Wealth and Want
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11. Effect of Remedy Upon the Sharing of Wealth

But great as they thus appear, the advantages of a transference of all public burdens to a tax upon the value of land cannot be fully appreciated until we consider the effect upon the distribution of wealth.

Tracing out the cause of the unequal distribution of wealth which appears in all civilized countries, with a constant tendency to greater and greater inequality as material progress goes on, we have found it in the fact that, as civilization advances, the ownership of land, now in private hands, gives a greater and greater power of appropriating the wealth produced by labor and capital.

Thus, to relieve labor and capital from all taxation, direct and indirect, and to throw the burden upon rent, would be, as far as it went, to counteract this tendency to inequality, and, if it went so far as to take in taxation the whole of rent, the cause of inequality would be totally destroyed. Rent, instead of causing inequality, as now, would then promote equality. Labor and capital would then receive the whole produce, minus that portion taken by the state in the taxation of land values, which, being applied to public purposes, would be equally distributed in public benefits.

That is to say, the wealth produced in every community would be divided into two portions.

  • One part would be distributed in wages and interest between individual producers, according to the part each had taken in the work of production;
  • the other part would go to the community as a whole, to be distributed in public benefits to all its members.

In this all would share equally — the weak with the strong, young children and decrepit old men, the maimed, the halt, and the blind, as well as the vigorous. And justly so — for while one part represents the result of individual effort in production, the other represents the increased power with which the community as a whole aids the individual.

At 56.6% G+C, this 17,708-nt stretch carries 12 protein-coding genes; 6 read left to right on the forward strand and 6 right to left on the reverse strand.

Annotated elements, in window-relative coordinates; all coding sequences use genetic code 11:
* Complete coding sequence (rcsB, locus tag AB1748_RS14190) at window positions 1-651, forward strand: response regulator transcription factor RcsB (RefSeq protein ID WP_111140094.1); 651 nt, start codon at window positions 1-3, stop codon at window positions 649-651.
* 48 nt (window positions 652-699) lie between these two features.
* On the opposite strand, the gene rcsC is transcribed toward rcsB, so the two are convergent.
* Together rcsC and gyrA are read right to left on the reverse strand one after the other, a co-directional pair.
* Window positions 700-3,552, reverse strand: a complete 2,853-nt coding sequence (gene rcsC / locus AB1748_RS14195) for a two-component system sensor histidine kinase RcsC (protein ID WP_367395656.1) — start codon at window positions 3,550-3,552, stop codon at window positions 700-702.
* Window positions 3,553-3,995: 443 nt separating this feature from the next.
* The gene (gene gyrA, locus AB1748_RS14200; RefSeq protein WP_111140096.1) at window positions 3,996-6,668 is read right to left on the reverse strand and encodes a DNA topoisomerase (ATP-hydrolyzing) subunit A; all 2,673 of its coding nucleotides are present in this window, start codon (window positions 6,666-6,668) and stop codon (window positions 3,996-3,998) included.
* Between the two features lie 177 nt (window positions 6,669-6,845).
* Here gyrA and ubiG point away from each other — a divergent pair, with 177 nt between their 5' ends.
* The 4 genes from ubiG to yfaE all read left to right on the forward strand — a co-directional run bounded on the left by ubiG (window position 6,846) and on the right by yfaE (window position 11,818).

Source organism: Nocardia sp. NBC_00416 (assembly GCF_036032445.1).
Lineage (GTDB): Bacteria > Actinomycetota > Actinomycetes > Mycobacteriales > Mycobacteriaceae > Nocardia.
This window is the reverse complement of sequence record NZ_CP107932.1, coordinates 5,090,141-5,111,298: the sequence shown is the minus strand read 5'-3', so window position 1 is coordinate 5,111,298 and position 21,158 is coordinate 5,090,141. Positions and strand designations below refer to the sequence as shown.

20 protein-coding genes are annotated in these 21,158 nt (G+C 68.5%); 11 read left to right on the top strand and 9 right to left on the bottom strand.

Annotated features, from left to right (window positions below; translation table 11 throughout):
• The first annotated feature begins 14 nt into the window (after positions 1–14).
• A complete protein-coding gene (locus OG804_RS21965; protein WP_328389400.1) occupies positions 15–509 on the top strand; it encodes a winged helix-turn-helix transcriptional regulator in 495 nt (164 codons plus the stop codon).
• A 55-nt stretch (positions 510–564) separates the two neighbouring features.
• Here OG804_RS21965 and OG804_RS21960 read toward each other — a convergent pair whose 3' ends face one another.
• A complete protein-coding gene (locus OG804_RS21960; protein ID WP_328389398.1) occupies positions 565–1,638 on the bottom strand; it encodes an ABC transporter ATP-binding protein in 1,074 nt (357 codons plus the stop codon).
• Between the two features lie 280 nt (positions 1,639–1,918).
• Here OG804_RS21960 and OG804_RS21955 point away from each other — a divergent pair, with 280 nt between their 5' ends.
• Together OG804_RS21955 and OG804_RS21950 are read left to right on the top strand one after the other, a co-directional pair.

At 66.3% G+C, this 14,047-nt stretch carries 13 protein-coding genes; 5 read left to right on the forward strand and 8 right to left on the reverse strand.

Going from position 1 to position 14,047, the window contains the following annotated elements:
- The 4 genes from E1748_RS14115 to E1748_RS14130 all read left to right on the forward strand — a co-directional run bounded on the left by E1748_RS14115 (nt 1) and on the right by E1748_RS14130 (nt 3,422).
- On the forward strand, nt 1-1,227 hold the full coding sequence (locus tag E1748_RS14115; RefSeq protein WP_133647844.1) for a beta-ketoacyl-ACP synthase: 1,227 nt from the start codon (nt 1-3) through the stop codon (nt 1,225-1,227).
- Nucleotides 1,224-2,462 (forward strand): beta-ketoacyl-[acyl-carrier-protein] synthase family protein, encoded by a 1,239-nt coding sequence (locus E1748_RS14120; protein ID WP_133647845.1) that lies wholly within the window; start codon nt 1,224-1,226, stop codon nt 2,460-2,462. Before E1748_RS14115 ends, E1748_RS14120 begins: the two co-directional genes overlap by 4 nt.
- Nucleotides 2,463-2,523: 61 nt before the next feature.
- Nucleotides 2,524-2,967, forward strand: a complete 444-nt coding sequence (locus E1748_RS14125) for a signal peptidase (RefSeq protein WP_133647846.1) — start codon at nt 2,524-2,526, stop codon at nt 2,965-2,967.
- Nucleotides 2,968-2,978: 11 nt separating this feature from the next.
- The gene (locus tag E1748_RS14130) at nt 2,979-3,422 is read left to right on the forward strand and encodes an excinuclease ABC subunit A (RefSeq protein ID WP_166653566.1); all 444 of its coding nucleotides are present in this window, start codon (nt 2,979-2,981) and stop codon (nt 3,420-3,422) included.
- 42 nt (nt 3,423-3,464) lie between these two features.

Thus, as material progress tends to increase rent, were rent taken by the community for common purposes the very cause which now tends to produce inequality as material progress goes on would then tend to produce greater and greater equality.

Who can say to what infinite powers the wealth-producing capacity of labor may not be raised by social adjustments which will give to the producers of wealth their fair proportion of its advantages and enjoyments! With present processes the gain would be simply incalculable, but just as wages are high, so do the invention and utilization of improved processes and machinery go on with greater rapidity and ease.

But I shall not deny, and do not wish to lose sight of the fact, that while thus preventing waste and thus adding to the efficiency of labor, the equalization in the distribution of wealth that would result from the simple plan of taxation that I propose, must lessen the intensity with which wealth is pursued. It seems to me that in a condition of society in which no one need fear poverty, no one would desire great wealth — at least, no one would take the trouble to strive and to strain for it as men do now. For, certainly, the spectacle of men who have only a few years to live, slaving away their time for the sake of dying rich, is in itself so unnatural and absurd, that in a state of society where the abolition of the fear of want had dissipated the envious admiration with which the masses of men now regard the possession of great riches, whoever would toil to acquire more than he cared to use would be looked upon as we would now look on a man who would thatch his head with half a dozen hats.

And though this incentive to production be withdrawn, can we not spare it? Whatever may have been its office in an earlier stage of development, it is not needed now. The dangers that menace our civilization do not come from the weakness of the springs of production. What it suffers from, and what, if a remedy be not applied, it must die from, is unequal distribution!

Nor would the removal of this incentive, regarded only from the standpoint of production, be an unmixed loss. For, that the aggregate of production is greatly reduced by the greed with which riches are pursued, is one of the most obtrusive facts of modern society. While, were this insane desire to get rich at any cost lessened, mental activities now devoted to scraping together riches would be translated into far higher spheres of usefulness.

source: Part IX — Effects of the Remedy: Chapter 2 — Of the Effect Upon Distribution and Thence Upon Production

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